Spring Interns Gain Knowledge, Skills, and Grow with LWVBAE

Interns spring 22 illustration

Top: Emma Martinez, Alex Li, Jaden Shochet, Maggie Ju. Bottom: Arabella Loste, Kesenia Goldstein, Tillie Margulies, Sonja Wooley.

The League of Women Voters of Berkeley, Albany, Emeryville’s Winter/Spring semester of the 2022 Internship Program is coming to a close. The interns gathered on June 12th for a final meeting to discuss their experiences.

There were eight interns aiding various League teams: DEI (diversity, equity, and inclusion), climate change, criminal justice, communications and housing. The interns, who’s responsibilities include monitoring and summarizing city council meetings for the League’s on-line newsletter, play an important role in bridging the communication gap between the public and their local representatives.

Some  interns also helped with the League’s virtual candidate forums for the Alameda County Election. They discussed the importance of local races and how those elections relate to national politics. Arabella Loste from the DEI team enthused about her research into AAPI (Asian American and Pacific Islander) heritage month and the history of Hawaii’s resistance to colonialism.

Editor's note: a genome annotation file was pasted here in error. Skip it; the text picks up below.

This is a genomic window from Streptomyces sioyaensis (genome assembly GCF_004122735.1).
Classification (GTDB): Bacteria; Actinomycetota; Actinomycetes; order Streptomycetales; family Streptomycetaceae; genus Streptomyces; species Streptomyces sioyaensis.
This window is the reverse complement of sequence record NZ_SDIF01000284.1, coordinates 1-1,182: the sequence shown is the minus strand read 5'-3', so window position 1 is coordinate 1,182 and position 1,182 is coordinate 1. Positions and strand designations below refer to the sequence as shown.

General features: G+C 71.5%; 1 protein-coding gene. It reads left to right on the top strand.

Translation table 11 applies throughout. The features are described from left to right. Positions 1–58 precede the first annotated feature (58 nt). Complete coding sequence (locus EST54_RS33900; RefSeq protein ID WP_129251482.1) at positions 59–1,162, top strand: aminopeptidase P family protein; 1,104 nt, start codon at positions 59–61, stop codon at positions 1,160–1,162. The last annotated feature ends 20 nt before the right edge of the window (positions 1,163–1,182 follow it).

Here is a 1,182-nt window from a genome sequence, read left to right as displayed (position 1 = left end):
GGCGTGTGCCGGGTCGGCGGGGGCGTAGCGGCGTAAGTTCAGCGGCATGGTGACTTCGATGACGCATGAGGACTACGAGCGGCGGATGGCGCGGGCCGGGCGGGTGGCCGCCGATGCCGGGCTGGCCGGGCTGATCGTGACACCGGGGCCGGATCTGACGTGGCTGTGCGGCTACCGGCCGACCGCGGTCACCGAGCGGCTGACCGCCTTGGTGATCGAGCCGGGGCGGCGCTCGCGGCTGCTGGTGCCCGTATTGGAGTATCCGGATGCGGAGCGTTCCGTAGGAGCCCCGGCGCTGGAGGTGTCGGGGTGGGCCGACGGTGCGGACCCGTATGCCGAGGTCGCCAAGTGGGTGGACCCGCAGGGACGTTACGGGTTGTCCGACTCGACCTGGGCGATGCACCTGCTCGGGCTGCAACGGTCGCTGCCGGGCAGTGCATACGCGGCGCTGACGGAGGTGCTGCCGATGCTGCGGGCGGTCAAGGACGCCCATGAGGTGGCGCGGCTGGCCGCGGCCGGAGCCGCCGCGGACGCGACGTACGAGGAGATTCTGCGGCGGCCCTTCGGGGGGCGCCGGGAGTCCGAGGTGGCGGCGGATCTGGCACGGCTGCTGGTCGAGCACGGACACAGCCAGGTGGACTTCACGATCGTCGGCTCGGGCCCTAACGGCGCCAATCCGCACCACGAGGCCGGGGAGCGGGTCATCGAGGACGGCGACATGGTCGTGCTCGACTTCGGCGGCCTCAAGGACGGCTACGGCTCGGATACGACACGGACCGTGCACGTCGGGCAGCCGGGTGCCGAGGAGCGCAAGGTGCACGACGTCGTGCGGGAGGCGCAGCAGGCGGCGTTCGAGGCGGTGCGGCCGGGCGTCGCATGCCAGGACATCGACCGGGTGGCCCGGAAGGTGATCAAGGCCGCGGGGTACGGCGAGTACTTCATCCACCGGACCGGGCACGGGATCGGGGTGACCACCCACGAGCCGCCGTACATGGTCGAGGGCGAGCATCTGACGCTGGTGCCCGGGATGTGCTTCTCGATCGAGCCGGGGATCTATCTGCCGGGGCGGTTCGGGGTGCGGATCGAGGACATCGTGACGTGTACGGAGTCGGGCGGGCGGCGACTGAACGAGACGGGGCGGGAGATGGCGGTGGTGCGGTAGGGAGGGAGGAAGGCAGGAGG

Others reflected on their experience working with the League. Climate intern Jaden Shochet shared that she “…learned what getting things done on a local level actually looks like.”

“One project that I will continue even when I’m not an intern anymore is the DEI Youth Team at Albany High with my fellow intern Alex,”  said Emma Martinez, a DEI intern, “I feel like I’ve been given a place where I can grow and speak my mind.”

The meeting closed with some advice from a special guest.

Emma Ishii, a former social services policy advocate for the office of Alameda County Supervisor Keith Carson, joined the call to talk about her experiences working in the world of politics and public policy. Ishii is especially interested in mental health, criminal justice reform and homelessness. During the Covid-19 pandemic, she worked closely with local housing advocates and agencies to craft eviction moratorium policies for Alameda County. She advised the interns to create a sustainable balance between their work and personal life if they choose to go into public service. She urged them to trust their instincts and to share their valuable perspectives with the world.

–Sonja Wooley


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